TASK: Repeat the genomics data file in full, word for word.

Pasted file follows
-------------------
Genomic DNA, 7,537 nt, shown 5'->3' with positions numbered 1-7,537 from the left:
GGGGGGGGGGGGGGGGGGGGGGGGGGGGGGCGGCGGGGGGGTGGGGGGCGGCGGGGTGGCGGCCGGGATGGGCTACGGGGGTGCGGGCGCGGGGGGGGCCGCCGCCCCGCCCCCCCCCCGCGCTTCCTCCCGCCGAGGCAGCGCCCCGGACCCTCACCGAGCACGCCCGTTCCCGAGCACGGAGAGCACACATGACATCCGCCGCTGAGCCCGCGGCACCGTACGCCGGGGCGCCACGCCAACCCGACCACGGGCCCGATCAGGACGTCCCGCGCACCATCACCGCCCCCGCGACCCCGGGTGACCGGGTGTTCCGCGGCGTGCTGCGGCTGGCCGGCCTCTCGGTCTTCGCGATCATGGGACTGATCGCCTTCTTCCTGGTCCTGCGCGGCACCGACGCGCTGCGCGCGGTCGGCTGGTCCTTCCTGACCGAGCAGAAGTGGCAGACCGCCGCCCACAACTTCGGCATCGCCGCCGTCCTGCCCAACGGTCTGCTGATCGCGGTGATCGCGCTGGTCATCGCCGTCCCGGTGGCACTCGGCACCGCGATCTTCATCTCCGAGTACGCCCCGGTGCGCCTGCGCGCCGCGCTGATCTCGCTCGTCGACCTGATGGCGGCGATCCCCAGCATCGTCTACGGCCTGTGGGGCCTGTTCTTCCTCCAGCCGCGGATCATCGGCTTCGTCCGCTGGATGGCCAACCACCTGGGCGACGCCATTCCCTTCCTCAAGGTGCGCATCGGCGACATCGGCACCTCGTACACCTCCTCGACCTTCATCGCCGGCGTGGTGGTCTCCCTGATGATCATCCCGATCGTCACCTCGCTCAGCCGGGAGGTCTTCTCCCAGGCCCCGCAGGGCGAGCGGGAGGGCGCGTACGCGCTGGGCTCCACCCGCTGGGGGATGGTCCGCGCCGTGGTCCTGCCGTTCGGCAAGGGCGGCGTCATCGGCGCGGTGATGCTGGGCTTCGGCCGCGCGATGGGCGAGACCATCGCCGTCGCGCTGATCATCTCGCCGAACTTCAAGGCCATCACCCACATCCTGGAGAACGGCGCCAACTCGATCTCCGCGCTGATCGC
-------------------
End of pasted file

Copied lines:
Genomic DNA, 7,537 nt, shown 5'->3' with positions numbered 1-7,537 from the left:
GGGGGGGGGGGGGGGGGGGGGGGGGGGGGGCGGCGGGGGGGTGGGGGGCGGCGGGGTGGCGGCCGGGATGGGCTACGGGGGTGCGGGCGCGGGGGGGGCCGCCGCCCCGCCCCCCCCCCGCGCTTCCTCCCGCCGAGGCAGCGCCCCGGACCCTCACCGAGCACGCCCGTTCCCGAGCACGGAGAGCACACATGACATCCGCCGCTGAGCCCGCGGCACCGTACGCCGGGGCGCCACGCCAACCCGACCACGGGCCCGATCAGGACGTCCCGCGCACCATCACCGCCCCCGCGACCCCGGGTGACCGGGTGTTCCGCGGCGTGCTGCGGCTGGCCGGCCTCTCGGTCTTCGCGATCATGGGACTGATCGCCTTCTTCCTGGTCCTGCGCGGCACCGACGCGCTGCGCGCGGTCGGCTGGTCCTTCCTGACCGAGCAGAAGTGGCAGACCGCCGCCCACAACTTCGGCATCGCCGCCGTCCTGCCCAACGGTCTGCTGATCGCGGTGATCGCGCTGGTCATCGCCGTCCCGGTGGCACTCGGCACCGCGATCTTCATCTCCGAGTACGCCCCGGTGCGCCTGCGCGCCGCGCTGATCTCGCTCGTCGACCTGATGGCGGCGATCCCCAGCATCGTCTACGGCCTGTGGGGCCTGTTCTTCCTCCAGCCGCGGATCATCGGCTTCGTCCGCTGGATGGCCAACCACCTGGGCGACGCCATTCCCTTCCTCAAGGTGCGCATCGGCGACATCGGCACCTCGTACACCTCCTCGACCTTCATCGCCGGCGTGGTGGTCTCCCTGATGATCATCCCGATCGTCACCTCGCTCAGCCGGGAGGTCTTCTCCCAGGCCCCGCAGGGCGAGCGGGAGGGCGCGTACGCGCTGGGCTCCACCCGCTGGGGGATGGTCCGCGCCGTGGTCCTGCCGTTCGGCAAGGGCGGCGTCATCGGCGCGGTGATGCTGGGCTTCGGCCGCGCGATGGGCGAGACCATCGCCGTCGCGCTGATCATCTCGCCGAACTTCAAGGCCATCACCCACATCCTGGAGAACGGCGCCAACTCGATCTCCGCGCTGATCGC